In theory, a project is successful when delivered on time and on budget, within the terms agreed by the participating stakeholders. In practice though, you’ll have to plan and assign resources, face delays and adjust expenses, all while making sure that everybody is in sync.
But what do you do when you have little to no experience in managing a project from start to finish? If this is your case, the next 5 steps will serve as a guide to setup your project up and running. We’ll take a look at every detail and see how a project management app like Paymo can help along.
1. Agree with the stakeholders on the project plan
A project plan is the key element of a successful project, serving as a roadmap for its leader and the stakeholders involved. It contains three parameters against which the project progress is measured: the scope, the timeline, and the budget. It also states under which circumstances changes can occur, in case deviations from the initial plan arise.
After its completion, stakeholders will review and accept it to get the project starting. It is vital thus to get all the parties involved on the same page regards the agreed parameters and their own responsibilities. To do this, create a note in Paymo and write down as many things as detailed as possible. Then attach it to the project once everybody has approved it.
2. Create a list of tasks and group them
At this point, you have to identify all the necessary tasks that will lead to the scope fulfillment. This might turn out to be easy if you’ve managed a similar project before. But if you’re getting into uncharted waters, the best thing to do is reverse engineer the whole process. Think about the final outcome and what needs to be done to get it.
Jot down all the required tasks in no particular order, then group them under task lists according to their likeness. If the project is more dense, you can go more granular and set a third level of tasks in the form of sub-tasks. Pay attention though, as this adds up complexity and makes the project hard to follow.
3. Estimate budget & costs for each task
Once the tasks are mapped out, you have to do the thing that most project managers fear: estimates, i.e. how much time will it take to complete a task. Why? Because initial estimates are often wrong. Don’t worry though, you’ll be more accurate once you gain experience.
But to give you a headstart, there are three types of tasks: tasks that you’ve done before, tasks that you haven’t done before but have an idea about how to deal with them, and tasks that you haven’t done before and have no clue about their logistics. For the first type you already know the time budget and can calculate the costs derived from the average hourly rate. For the second type you estimate based on your intuition and multiply the budget by 1.5-2, and for the third type you multiply the budget by 3. If this sounds too much, remember: it’s always best to promise much and overdeliver.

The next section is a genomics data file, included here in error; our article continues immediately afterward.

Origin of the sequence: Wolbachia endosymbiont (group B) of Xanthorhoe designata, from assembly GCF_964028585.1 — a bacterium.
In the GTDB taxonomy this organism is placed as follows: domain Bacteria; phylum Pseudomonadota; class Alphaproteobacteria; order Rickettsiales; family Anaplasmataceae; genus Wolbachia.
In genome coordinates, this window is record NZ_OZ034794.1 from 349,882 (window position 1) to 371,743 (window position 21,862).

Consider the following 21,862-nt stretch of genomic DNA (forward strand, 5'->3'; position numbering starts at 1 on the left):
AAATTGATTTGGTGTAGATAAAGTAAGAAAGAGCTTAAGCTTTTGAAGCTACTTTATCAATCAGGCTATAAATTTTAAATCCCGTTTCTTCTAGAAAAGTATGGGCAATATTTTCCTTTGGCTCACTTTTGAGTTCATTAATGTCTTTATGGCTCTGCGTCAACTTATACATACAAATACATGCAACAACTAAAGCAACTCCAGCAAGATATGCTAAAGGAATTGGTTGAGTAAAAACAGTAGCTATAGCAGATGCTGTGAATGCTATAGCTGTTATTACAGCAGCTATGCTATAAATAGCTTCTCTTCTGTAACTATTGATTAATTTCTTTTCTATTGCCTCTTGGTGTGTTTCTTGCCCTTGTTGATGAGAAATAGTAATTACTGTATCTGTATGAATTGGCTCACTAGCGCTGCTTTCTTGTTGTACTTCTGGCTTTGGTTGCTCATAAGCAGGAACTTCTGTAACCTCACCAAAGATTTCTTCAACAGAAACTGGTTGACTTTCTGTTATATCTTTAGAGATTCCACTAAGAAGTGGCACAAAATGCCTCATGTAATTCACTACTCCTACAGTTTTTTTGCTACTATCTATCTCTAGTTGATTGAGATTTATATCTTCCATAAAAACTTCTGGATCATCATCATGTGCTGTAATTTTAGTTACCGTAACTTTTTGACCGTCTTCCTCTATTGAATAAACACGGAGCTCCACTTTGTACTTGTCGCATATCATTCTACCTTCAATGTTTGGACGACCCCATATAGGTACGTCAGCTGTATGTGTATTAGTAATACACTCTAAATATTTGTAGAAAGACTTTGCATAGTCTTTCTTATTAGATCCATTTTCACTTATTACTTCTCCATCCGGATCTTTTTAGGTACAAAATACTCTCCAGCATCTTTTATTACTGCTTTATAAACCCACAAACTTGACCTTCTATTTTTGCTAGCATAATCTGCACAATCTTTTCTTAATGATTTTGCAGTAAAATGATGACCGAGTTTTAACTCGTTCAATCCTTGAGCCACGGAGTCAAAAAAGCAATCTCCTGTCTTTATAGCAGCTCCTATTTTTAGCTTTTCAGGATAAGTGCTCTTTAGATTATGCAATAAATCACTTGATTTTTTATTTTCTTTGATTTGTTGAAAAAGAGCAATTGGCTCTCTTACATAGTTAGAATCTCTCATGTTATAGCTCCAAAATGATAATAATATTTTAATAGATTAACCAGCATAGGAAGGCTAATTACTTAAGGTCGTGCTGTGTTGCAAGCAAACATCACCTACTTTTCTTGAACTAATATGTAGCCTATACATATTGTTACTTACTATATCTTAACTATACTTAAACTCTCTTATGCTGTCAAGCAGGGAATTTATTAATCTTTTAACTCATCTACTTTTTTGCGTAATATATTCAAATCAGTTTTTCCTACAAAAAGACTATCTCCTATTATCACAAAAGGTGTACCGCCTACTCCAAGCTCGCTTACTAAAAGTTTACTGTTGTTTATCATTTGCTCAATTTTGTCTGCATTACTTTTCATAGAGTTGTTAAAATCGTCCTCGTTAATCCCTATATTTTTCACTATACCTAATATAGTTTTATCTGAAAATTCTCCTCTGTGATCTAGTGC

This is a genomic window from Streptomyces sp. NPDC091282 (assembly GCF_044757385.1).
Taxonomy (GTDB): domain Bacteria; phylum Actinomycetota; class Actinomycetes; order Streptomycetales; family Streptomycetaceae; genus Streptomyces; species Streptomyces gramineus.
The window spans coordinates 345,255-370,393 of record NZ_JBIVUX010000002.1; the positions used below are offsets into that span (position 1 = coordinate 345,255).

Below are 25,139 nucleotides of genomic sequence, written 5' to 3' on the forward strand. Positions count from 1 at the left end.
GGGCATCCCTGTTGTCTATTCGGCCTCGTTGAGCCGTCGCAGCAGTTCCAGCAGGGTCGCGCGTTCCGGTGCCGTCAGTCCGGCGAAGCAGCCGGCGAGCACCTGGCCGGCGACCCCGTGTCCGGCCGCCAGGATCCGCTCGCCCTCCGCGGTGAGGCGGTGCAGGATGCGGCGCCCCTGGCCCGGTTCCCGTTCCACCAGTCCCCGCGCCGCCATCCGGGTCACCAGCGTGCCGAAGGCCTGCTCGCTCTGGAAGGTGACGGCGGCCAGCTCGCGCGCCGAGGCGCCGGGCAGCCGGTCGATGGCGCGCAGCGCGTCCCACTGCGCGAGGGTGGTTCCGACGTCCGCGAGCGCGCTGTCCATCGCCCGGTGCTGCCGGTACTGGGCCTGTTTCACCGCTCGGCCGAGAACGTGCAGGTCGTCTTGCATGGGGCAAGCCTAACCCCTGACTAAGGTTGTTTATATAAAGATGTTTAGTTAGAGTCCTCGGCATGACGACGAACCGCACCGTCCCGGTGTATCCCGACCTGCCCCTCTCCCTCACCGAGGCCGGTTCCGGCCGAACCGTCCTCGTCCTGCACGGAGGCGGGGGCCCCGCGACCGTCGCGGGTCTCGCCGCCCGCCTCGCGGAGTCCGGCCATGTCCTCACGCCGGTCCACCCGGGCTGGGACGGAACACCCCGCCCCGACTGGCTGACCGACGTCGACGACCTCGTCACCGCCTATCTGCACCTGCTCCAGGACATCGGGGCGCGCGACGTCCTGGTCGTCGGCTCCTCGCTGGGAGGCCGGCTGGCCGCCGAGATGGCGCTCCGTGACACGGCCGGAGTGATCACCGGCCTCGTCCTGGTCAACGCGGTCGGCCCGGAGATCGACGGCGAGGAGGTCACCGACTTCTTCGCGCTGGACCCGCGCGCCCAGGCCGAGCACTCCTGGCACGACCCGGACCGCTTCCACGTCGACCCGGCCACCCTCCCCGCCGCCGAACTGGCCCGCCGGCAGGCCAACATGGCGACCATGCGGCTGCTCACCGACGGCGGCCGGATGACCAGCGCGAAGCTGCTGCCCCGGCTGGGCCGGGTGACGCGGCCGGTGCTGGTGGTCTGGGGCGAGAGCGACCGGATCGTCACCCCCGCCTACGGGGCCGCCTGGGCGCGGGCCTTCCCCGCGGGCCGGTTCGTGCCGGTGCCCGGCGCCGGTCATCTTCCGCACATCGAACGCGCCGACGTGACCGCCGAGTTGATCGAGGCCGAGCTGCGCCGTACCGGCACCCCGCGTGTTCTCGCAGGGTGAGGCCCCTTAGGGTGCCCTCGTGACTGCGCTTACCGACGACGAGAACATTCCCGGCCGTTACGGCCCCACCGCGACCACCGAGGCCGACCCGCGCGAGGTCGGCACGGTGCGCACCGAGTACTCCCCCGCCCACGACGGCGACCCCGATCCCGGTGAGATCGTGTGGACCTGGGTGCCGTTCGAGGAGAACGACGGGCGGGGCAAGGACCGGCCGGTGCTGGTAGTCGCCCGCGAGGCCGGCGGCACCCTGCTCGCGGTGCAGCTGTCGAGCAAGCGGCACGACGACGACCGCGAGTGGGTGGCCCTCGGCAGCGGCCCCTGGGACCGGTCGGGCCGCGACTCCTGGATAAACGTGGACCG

4. Monitor and measure project progress
You’ve already decided on the project scope, estimated task budgets and established a project timeline. So what now? You need to monitor the project on a daily basis to ensure that all the agreed parameters are met. To do this, you have to define a set of metrics, depending on what success means to you. For example, if you’re concerned with nailing the deadline because of specific project constraints, you will measure the schedule variant metric. This one shows how the project varies compared to the initial schedule and which tasks are late. If stakeholder satisfaction is more important to you, the you’ll issue a satisfaction survey and measure the output.
Once set, you simply have to measure them on a regular basis. You might want to use a customizable dashboard in a project management system that provides data in real time. The advantage is that you can see the whole project progress in one single view, without having to switch between different apps.
5. Track time and get paid
Don’t forget to track time for each task in part and categorize it in billable vs. non-billable hours. This way you’ll determine if you are consistent towards the project’s scope. The practice will also aid you in billing your clients and getting paid for actual work, removing guesstimates from the equation. Embarrassing final price disputes are thus avoided, while you are held accountable.
By now you should probably have a big picture over what setting up and managing a project takes. You don’t need a lot of experience if you follow this guide and respect the steps in big lines. Let me know your thoughts in the comments.